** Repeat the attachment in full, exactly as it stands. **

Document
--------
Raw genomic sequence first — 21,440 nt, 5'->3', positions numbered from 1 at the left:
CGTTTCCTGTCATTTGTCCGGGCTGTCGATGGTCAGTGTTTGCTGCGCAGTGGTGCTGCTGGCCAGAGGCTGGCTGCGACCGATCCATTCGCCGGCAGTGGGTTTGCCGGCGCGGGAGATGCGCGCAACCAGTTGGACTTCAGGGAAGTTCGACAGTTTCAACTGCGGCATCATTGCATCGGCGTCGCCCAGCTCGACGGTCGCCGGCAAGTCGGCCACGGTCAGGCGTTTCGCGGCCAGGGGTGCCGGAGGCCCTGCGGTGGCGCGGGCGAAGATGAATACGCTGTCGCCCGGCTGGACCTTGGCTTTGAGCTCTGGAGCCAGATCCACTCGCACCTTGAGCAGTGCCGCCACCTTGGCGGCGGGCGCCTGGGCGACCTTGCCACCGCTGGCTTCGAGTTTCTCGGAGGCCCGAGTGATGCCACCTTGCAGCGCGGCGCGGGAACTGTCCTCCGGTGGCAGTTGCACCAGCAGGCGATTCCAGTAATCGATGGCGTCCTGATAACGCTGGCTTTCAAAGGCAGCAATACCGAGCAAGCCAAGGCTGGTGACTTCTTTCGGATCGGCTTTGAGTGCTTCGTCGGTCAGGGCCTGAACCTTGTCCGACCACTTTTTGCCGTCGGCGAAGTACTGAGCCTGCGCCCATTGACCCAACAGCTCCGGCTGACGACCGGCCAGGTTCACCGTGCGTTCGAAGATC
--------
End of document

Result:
Raw genomic sequence first — 21,440 nt, 5'->3', positions numbered from 1 at the left:
CGTTTCCTGTCATTTGTCCGGGCTGTCGATGGTCAGTGTTTGCTGCGCAGTGGTGCTGCTGGCCAGAGGCTGGCTGCGACCGATCCATTCGCCGGCAGTGGGTTTGCCGGCGCGGGAGATGCGCGCAACCAGTTGGACTTCAGGGAAGTTCGACAGTTTCAACTGCGGCATCATTGCATCGGCGTCGCCCAGCTCGACGGTCGCCGGCAAGTCGGCCACGGTCAGGCGTTTCGCGGCCAGGGGTGCCGGAGGCCCTGCGGTGGCGCGGGCGAAGATGAATACGCTGTCGCCCGGCTGGACCTTGGCTTTGAGCTCTGGAGCCAGATCCACTCGCACCTTGAGCAGTGCCGCCACCTTGGCGGCGGGCGCCTGGGCGACCTTGCCACCGCTGGCTTCGAGTTTCTCGGAGGCCCGAGTGATGCCACCTTGCAGCGCGGCGCGGGAACTGTCCTCCGGTGGCAGTTGCACCAGCAGGCGATTCCAGTAATCGATGGCGTCCTGATAACGCTGGCTTTCAAAGGCAGCAATACCGAGCAAGCCAAGGCTGGTGACTTCTTTCGGATCGGCTTTGAGTGCTTCGTCGGTCAGGGCCTGAACCTTGTCCGACCACTTTTTGCCGTCGGCGAAGTACTGAGCCTGCGCCCATTGACCCAACAGCTCCGGCTGACGACCGGCCAGGTTCACCGTGCGTTCGAAGATC